• XNOR: This directive represents the xnor gate in logic design. The directive is followed by
the names of the two inputs and the name of the output.
An example circuit for an XNOR gate (OUT1 = IN1 ⊕ IN2) is as follows:
XNOR IN1 IN2 OUT1
2
• DECODER: This directive represents the decoder in logic design. The directive is followed
by the number of inputs, names of the inputs, and the names of the outputs. The output are
ordered in gray code sequence.
An example decoder with two inputs IN1 and IN2 is specified as follows:
DECODER 2 IN1 IN2 OUT1 OUT2 OUT3 OUT4
OUT1 represents the IN1.IN2 output of the decoder, OUT2 represents the IN1.IN2 output
of the decoder, OUT3 represents the IN1.IN2 output of the decoder, OUT4 represents the
IN1.IN2 output of the decoder. Note that the outputs of the decoder (i.e., OUT1, OUT2,
OUT3, and OUT4) are in gray code sequence.
• MULTIPLEXER: This directive represents the multiplexer in logic design. The directive is
followed by the number of inputs, names of the inputs, names of the selectors, and the name
of the output. The inputs are ordered in gray code sequence.
A multiplexer implementing a AND gate (OUT1 = IN1.IN2) using a 4:1 multiplexer is
specified as follows:
MULTIPLEXER 4 0 0 1 0 IN1 IN2 OUT1
The above description states that there are 4 inputs to the multiplexer. The four inputs to
the multiplexer in gray code sequence are 0 0 1 0 respectively. The two selector input signals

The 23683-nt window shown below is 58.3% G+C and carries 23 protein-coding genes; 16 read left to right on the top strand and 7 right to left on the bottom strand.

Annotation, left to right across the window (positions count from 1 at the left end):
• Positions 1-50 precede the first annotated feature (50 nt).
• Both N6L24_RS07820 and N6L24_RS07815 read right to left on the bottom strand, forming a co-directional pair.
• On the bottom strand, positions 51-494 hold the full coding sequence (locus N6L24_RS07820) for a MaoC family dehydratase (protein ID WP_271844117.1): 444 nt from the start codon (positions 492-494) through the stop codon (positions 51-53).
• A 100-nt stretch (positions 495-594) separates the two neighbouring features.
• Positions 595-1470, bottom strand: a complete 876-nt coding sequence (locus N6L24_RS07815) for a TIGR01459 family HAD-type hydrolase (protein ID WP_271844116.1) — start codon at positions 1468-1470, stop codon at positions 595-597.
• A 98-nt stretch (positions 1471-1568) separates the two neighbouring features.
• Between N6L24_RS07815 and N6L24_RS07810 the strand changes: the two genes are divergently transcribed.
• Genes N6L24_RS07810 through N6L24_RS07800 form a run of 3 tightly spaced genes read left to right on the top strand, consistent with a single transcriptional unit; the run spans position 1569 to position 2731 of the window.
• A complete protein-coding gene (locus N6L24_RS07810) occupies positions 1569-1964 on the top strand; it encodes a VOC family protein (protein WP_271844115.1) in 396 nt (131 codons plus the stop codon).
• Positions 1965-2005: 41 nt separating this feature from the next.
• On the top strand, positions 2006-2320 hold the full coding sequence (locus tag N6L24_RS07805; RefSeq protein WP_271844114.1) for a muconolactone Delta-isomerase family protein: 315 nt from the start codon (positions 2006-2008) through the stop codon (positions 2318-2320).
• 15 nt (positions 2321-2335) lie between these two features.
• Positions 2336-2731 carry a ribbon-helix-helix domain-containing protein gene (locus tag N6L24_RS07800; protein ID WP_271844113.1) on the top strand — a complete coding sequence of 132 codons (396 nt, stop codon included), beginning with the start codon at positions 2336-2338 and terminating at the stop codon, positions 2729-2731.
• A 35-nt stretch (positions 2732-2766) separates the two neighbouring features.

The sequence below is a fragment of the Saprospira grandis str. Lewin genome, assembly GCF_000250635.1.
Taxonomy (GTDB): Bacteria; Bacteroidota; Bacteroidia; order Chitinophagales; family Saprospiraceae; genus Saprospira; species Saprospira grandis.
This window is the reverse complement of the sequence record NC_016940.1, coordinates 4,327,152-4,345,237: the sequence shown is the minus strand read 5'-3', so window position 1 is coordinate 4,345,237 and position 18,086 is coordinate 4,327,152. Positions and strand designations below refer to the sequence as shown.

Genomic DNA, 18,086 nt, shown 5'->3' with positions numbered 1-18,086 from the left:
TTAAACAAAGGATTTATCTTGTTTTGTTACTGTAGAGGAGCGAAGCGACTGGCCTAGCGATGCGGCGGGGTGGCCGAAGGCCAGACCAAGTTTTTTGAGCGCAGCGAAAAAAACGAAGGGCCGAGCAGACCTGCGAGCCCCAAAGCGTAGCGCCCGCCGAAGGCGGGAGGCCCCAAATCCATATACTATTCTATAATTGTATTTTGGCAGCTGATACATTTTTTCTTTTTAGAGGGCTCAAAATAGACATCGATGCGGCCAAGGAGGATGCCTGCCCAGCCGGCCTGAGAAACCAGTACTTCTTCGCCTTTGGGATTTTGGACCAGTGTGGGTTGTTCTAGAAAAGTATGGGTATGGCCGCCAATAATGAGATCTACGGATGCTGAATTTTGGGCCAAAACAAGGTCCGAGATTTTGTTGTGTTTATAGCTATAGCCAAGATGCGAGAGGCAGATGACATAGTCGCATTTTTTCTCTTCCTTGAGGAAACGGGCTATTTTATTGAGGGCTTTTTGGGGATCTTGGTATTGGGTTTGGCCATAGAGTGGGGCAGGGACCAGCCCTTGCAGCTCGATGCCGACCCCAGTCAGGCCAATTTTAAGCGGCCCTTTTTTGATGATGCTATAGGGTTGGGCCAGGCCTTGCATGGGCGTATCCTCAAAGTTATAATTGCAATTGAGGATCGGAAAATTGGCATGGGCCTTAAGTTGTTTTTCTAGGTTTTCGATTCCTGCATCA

are IN1 and IN2. The name of the output is OUT1.
3 Describing Circuits using the Directives
It is possible to describe any combinational circuit using the above set of directives. For example,
the circuit OUT1 = IN1.IN2 + IN1.IN3 can be described as follows:
INPUTVAR 3 IN1 IN2 IN3
OUTPUTVAR 1 OUT1
AND IN1 IN2 temp1
AND IN1 IN3 temp2
OR temp1 temp2 OUT1
Note that OUT1 is the output variable. IN1, IN2, and IN3 are input variables. temp1 and temp2
are temporary variables.
Here is another example:
INPUTVAR 4 IN1 IN2 IN3 IN4
OUTPUTVAR 1 OUT1
OR IN3 IN4 temp1
AND IN1 IN2 temp2
MULTIPLEXER 4 0 1 0 1 temp2 temp1 OUT1
As seen above, a circuit description is a sequence of directives. If every temporary variable occurs
as a output variable in the sequence before occurring as an input variable, we say that the circuit
description is sorted. You can assume that the circuit description files will be sorted.
3
4 Format of the Input Files
As you will see in the problem statement below, your program will be given one file as input. It
contains the description of a circuit using the directives described above.
For example, say that the circuit description file contains the following:
INPUTVAR 3 IN1 IN2 IN3
OUTPUTVAR 1 OUT1
AND IN1 IN2 temp1
AND IN1 IN3 temp2
OR temp1 temp2 OUT1
5 Common instructions
• You have to a write a C program that takes a file name as command line arguments.
• The file name will be the circuit description file.
• The program should interpret and evaluate the circuit on that assignment, and output the
values of the output variables as an order of Gray code.
• The values of the output variables should be space separated and be in the same order as
the output variables in the INPUTVAR and OUTPUTVAR directive, e.g., if the circuit
description file has the directive INPUTVAR 3 IN1 IN2 IN3, and OUTPUTVAR 3 OUT1
OUT2 OUT3, then the first value should be that of the input variable IN1, IN2, IN3 and
output variable OUT1, followed by that of OUT2, and then that of OUT3.
• For every Gray code, the output should be on a new line.
6 The first problem (50 points)